What Agreements Did Congress Reach In The Missouri Compromise
The rebellion was betrayed just days before its scheduled start date and led to the execution of thirty-five organizers, as well as the destruction of the black church where Vesey was preaching. Slave owners were clearly on the defensive, as anti-slavery sentiment was building in the North and opposition among African Americans in the South was undeniable. As one white Charlestonian complained, “Through the Missouri question, our slaves thought there was a charter of freedoms that had been granted to them by Congress.” Most white Americans agreed that Western expansion was essential to the health of the nation. But what should be done about slavery in the West? African Americans apparently rejected slavery, and news of Congressional opposition to its expansion spread to all slave communities. Denmark Vesey, a free black man living in Charleston, South Carolina, made the most dramatic use of white disagreement over the future of slavery in the West. Vesey cited the Bible as well as congressional debates on the Missouri issue to denounce slavery from the pulpit of the African Methodist Episcopal Church, where he was a lay priest. With an important ally named Gullah Jack, Vesey organized a slave rebellion in 1822 that planned to conquer charleston`s arsenal and conquer the city long enough for the black population to flee to the Free Black Republic of Haiti. The vote in the Senate was in favor of the compromise by 24 votes to 20. The amendment and the act were passed by the Senate on February 17 and 18, 1820.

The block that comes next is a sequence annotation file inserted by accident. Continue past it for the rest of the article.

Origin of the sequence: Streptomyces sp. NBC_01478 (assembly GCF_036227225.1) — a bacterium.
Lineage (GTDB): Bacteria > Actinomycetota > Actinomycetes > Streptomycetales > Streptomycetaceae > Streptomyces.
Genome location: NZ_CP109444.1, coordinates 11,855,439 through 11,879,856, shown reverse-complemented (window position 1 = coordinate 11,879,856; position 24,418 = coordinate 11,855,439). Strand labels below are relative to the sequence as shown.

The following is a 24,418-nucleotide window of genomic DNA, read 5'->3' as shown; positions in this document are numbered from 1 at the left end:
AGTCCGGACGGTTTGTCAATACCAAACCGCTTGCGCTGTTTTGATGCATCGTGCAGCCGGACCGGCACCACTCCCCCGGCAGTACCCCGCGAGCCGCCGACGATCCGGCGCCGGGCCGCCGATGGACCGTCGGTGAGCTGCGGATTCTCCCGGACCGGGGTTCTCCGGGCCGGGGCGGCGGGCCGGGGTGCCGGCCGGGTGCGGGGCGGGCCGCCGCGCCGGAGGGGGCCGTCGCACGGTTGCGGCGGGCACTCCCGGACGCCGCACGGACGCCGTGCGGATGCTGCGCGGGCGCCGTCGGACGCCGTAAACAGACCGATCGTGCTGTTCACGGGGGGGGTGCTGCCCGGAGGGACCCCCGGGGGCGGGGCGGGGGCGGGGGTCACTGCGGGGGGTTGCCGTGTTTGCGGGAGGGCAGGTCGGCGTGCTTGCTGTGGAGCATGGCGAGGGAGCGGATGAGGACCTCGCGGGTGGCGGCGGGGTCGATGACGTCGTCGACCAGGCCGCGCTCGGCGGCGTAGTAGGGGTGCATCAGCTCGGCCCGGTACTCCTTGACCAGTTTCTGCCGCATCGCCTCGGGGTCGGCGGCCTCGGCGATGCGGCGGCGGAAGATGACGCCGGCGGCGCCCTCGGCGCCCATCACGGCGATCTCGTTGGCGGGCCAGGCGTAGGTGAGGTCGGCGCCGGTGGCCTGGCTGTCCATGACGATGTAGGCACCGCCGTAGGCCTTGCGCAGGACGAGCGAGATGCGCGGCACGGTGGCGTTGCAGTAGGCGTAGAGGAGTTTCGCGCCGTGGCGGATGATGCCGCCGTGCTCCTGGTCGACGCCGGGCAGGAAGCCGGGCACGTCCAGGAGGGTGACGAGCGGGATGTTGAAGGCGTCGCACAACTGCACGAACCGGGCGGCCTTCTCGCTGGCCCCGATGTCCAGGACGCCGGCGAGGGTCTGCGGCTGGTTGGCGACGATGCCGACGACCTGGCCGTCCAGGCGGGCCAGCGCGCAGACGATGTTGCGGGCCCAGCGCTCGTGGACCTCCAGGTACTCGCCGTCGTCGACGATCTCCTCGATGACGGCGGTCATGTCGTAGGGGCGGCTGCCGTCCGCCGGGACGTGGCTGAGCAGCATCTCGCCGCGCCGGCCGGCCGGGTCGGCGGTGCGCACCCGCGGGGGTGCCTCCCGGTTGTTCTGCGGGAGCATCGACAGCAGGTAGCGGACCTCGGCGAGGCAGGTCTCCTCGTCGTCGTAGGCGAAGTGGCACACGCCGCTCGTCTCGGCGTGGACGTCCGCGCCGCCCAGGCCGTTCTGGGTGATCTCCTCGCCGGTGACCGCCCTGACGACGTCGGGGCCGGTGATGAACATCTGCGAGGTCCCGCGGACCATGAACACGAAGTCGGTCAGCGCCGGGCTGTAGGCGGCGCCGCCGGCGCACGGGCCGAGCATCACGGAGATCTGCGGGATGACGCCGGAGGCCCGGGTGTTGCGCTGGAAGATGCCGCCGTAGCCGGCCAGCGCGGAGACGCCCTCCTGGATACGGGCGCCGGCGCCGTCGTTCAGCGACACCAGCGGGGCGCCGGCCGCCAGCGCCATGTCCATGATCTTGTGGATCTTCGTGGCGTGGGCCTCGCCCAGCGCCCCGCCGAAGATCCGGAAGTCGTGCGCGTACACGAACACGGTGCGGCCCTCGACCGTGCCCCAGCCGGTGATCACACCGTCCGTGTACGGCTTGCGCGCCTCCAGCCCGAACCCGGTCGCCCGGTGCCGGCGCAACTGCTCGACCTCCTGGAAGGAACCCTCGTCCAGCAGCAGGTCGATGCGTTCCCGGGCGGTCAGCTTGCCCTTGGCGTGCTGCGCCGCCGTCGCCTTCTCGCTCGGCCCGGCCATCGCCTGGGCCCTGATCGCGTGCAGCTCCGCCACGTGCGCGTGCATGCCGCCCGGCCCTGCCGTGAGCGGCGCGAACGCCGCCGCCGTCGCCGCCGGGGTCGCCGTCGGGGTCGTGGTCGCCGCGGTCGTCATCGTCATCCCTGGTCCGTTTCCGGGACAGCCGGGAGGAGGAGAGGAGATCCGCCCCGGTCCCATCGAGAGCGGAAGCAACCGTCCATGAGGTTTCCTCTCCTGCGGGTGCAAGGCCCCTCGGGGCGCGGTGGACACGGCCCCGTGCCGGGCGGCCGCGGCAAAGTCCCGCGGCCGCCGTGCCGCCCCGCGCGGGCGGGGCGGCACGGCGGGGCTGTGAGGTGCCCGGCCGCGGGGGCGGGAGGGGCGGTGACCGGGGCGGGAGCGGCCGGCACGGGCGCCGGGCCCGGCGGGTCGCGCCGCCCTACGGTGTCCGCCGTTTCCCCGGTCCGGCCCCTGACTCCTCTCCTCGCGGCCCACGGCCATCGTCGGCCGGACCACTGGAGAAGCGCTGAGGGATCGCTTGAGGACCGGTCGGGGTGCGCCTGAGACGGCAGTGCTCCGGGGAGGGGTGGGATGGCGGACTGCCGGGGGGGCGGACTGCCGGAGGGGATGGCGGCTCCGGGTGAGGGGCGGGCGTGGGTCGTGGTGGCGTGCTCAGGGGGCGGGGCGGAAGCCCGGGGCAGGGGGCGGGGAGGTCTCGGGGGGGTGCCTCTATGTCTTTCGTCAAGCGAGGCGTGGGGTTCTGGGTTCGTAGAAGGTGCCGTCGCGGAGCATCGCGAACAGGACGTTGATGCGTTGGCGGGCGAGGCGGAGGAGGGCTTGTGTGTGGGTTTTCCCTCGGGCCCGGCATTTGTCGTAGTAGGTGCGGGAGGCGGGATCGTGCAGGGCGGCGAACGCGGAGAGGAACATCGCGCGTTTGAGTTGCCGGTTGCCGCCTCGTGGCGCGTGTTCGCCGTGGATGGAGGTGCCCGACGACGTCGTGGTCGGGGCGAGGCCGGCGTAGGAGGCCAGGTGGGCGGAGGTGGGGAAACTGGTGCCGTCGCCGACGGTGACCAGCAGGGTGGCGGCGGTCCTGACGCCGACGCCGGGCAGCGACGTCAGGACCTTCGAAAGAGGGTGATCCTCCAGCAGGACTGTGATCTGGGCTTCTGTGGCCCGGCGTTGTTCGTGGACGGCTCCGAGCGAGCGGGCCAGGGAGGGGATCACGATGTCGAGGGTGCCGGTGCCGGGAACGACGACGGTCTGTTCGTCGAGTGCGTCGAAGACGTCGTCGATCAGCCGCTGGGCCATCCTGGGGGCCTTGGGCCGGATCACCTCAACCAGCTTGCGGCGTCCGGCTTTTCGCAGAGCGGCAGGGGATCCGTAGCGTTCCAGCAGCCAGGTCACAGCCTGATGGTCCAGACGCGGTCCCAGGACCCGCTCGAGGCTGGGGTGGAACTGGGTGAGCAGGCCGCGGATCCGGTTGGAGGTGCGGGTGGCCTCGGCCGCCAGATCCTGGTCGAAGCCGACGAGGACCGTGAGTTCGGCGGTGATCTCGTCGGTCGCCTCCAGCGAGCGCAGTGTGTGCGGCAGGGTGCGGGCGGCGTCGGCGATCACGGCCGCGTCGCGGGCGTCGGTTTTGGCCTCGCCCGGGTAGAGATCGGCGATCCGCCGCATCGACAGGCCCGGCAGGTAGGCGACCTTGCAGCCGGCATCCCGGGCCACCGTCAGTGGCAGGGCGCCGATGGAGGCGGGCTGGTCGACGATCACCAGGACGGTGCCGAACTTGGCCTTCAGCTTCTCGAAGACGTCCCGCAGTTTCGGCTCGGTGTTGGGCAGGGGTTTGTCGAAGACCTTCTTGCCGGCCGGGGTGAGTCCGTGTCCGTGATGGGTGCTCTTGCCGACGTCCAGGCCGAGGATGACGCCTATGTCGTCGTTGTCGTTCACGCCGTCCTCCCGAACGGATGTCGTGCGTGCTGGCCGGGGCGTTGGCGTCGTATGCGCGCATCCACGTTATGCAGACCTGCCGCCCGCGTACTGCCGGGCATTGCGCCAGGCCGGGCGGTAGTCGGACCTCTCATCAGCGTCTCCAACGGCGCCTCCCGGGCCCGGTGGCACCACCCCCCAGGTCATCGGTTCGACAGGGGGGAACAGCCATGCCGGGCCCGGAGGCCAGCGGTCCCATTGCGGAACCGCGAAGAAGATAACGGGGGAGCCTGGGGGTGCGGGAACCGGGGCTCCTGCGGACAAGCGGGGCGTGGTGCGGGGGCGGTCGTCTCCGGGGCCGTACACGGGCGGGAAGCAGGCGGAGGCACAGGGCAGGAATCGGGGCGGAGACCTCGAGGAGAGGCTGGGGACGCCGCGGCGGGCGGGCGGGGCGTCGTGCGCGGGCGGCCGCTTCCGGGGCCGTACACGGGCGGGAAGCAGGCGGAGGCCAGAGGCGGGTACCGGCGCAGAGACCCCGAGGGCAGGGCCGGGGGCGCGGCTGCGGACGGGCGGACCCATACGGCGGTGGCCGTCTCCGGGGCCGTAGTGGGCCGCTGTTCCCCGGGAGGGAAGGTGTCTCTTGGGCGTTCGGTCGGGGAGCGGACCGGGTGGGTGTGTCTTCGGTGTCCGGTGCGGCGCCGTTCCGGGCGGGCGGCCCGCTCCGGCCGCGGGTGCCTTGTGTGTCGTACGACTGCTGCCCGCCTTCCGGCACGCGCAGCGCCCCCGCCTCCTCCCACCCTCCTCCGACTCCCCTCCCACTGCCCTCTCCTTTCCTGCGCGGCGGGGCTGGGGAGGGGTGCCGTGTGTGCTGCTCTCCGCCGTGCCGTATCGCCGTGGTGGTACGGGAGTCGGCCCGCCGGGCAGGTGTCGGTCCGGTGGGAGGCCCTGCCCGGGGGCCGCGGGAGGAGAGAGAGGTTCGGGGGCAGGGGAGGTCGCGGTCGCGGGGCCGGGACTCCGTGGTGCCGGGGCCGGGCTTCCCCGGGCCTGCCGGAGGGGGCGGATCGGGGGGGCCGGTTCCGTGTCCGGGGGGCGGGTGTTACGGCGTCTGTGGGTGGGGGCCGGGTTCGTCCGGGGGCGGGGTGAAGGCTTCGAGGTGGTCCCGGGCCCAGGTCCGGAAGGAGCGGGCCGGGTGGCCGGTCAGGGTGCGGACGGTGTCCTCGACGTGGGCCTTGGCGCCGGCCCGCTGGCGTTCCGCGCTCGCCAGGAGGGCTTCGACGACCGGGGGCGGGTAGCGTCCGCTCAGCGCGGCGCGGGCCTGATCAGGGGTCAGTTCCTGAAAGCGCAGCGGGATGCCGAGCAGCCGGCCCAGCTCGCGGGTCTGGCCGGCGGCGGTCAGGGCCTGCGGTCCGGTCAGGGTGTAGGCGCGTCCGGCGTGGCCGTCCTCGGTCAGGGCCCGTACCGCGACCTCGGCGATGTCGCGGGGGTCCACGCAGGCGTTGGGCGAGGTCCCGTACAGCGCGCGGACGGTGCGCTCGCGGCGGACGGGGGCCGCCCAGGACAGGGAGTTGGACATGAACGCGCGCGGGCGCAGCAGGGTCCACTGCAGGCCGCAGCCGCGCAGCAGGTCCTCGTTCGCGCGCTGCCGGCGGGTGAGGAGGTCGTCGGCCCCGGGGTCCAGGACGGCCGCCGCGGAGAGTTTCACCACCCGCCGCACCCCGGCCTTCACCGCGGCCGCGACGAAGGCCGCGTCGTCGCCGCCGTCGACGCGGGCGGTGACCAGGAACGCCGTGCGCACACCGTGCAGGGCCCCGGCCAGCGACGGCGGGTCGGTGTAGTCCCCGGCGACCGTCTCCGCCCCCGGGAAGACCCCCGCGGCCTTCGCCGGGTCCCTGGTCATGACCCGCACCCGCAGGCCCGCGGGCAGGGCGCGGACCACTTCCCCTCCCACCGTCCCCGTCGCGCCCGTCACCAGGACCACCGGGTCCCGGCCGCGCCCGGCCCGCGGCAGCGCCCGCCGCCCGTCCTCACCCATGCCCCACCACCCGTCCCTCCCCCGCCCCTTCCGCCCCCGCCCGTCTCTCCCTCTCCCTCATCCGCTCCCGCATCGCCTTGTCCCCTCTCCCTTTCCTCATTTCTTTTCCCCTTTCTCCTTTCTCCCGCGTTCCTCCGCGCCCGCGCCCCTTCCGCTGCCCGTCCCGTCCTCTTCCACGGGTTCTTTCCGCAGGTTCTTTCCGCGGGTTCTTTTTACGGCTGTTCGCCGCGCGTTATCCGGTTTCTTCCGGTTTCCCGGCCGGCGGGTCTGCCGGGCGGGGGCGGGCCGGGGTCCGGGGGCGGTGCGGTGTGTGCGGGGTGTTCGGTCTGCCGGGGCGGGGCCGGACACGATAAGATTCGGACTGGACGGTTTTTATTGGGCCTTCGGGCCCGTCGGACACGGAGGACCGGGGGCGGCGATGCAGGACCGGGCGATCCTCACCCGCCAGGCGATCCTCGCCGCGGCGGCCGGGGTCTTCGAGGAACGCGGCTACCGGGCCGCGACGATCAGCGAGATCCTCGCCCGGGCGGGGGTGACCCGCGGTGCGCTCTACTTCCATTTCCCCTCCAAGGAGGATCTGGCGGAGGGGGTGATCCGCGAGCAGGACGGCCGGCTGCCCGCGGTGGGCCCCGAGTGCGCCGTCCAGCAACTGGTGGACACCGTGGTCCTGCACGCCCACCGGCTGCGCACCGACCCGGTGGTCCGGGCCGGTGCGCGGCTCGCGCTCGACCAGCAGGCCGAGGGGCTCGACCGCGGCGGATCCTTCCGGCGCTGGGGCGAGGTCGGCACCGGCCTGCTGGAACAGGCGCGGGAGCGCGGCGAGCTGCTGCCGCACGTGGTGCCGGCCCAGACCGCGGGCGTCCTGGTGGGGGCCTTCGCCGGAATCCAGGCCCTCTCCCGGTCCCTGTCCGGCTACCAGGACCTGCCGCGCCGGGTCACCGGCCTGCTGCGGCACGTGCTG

The House of Representatives then approved the Senate compromise amendment, 90-87, with all opposition coming from representatives of the free states.  The House of Representatives then approved the entire Bill 134-42 with opposition from the southern states.  The incorporation of new Western territories into the United States made slavery an explicit concern of national politics. The balance between the interests of slave states and free states had played a role from the beginning in the formation of the federal government at the Constitutional Convention of 1787. The crucial compromise there, sacrificing the rights of African Americans in favor of a stronger union between the states, exploded again in 1819 when Missouri presented a petition to join the United States as a slave state. .